Despite antiretroviral therapy, HIV-1 persists in memory CD4(+) T cells, creating a barrier to cure. The majority of HIV-1 proviruses are defective and considered clinically irrelevant. Using cells from HIV-1-infected individuals and reconstructed patient-derived defective proviruses, we show that defective proviruses can be transcribed into RNAs that are spliced and translated. Proviruses with defective major splice donors (MSDs) can activate novel splice sites to produce HIV-1 transcripts, and cells with these proviruses can be recognized by HIV-1-specific cytotoxic T lymphocytes (CTLs). Further, cells with proviruses containing lethal mutations upstream of CTL epitopes can also be recognized by CTLs, potentially through aberrant translation. Thus, CTLs may change the landscape of HIV-1 proviruses by preferentially targeting cells with specific types of defective proviruses. Additionally, the expression of defective proviruses will need to be considered in the measurement of HIV-1 latency reversal. Copyright © 2017 Elsevier Inc. All rights reserved.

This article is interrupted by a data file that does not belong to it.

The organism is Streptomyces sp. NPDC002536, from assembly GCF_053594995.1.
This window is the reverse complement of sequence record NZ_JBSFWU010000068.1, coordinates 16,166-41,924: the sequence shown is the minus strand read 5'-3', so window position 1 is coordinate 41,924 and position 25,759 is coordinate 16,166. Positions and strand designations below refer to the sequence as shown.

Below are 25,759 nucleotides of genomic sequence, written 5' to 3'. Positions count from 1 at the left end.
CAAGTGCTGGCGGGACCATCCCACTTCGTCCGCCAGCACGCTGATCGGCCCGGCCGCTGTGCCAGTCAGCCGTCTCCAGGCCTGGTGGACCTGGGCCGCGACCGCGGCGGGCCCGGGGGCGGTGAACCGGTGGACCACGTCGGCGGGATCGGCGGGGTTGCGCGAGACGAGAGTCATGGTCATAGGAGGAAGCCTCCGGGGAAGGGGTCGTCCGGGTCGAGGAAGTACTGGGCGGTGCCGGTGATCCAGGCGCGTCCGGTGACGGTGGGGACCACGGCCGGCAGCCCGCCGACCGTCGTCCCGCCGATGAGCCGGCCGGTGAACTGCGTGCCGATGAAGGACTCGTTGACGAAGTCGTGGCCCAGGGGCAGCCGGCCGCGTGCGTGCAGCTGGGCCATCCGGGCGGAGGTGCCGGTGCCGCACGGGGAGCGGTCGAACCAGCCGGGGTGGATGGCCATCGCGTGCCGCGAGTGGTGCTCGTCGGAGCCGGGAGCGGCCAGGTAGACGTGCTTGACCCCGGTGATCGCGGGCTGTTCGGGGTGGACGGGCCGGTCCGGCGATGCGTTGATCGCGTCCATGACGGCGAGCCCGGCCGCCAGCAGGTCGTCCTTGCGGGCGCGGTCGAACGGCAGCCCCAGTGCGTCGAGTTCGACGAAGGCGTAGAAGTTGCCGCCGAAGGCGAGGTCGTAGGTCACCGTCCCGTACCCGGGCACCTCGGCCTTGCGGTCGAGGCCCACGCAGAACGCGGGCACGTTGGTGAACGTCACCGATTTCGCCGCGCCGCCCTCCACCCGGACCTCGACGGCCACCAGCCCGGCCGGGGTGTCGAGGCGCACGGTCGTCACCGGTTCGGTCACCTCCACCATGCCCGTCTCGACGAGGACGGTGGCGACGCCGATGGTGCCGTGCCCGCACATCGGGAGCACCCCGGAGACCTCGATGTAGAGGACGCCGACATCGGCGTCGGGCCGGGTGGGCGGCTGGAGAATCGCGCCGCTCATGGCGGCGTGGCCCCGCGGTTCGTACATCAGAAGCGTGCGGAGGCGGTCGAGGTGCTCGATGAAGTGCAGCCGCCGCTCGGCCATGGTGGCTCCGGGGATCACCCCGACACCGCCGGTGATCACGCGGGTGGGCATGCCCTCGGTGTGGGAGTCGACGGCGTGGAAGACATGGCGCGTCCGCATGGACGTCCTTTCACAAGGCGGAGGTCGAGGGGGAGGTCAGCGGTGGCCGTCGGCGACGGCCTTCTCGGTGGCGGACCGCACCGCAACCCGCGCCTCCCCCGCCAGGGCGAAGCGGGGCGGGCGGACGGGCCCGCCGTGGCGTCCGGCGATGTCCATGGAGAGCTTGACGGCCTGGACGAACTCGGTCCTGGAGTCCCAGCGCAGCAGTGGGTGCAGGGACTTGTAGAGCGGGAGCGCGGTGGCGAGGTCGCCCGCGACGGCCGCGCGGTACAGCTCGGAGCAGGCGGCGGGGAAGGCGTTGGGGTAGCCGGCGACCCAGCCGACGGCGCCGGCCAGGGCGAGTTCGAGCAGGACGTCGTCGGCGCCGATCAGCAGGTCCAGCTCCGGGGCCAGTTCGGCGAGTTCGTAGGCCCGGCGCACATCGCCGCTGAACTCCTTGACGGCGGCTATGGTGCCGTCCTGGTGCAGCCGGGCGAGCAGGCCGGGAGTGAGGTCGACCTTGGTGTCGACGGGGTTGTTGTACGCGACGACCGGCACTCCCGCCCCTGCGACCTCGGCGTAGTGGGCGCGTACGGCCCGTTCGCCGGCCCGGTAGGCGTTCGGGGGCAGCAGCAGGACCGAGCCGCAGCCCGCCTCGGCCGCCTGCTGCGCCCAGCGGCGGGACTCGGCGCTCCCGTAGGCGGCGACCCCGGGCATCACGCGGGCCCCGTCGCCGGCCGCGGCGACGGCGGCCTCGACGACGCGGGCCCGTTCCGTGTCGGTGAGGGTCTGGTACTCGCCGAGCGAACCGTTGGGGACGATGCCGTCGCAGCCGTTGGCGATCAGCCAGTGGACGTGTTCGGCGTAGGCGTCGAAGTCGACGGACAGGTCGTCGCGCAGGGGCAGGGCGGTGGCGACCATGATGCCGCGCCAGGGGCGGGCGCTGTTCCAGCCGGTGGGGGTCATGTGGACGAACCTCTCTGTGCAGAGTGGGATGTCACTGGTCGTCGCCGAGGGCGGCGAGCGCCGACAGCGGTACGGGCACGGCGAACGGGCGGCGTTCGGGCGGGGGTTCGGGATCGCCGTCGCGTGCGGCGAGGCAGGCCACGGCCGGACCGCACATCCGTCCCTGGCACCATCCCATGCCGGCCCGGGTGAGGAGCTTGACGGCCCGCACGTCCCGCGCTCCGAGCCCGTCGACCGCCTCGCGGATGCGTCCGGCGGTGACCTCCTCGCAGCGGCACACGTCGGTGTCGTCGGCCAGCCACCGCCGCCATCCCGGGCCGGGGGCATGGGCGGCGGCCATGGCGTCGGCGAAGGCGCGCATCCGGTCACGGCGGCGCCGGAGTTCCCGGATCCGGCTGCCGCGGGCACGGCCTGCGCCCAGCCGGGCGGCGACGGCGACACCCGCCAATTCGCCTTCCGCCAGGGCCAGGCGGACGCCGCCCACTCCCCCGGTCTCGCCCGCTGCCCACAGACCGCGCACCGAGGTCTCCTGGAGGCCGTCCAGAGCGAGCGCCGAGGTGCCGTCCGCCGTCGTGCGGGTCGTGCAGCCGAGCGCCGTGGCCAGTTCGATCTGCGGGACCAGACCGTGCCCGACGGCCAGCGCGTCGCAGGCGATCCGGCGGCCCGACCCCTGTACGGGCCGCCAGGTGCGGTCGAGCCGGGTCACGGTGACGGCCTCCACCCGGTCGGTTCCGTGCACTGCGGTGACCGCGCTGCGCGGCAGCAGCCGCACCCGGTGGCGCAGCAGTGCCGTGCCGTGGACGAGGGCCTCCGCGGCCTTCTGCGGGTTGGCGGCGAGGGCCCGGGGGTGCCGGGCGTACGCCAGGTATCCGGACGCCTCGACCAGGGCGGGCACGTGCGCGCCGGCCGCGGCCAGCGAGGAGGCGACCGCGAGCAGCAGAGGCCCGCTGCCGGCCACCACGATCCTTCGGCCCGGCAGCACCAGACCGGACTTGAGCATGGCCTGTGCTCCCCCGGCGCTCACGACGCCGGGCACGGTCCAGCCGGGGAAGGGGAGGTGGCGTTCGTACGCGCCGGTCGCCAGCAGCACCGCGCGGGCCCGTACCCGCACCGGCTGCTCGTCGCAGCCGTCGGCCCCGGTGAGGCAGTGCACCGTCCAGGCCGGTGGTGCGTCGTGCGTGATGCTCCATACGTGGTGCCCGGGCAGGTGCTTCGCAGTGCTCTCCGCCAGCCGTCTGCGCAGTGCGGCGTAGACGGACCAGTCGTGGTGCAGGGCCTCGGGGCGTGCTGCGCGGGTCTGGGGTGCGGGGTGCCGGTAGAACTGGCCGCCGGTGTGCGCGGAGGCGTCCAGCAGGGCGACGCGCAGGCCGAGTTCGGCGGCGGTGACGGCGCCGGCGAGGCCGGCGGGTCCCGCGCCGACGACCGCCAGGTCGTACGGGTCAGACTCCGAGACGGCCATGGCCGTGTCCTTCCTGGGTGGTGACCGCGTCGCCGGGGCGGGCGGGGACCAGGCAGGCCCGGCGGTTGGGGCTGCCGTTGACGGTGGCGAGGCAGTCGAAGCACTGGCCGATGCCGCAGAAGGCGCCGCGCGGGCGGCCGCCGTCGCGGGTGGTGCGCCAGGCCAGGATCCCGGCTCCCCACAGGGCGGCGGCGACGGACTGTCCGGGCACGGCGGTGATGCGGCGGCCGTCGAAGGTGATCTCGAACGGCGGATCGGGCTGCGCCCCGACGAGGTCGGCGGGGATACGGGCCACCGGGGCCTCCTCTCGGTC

Journal: Cell host & microbe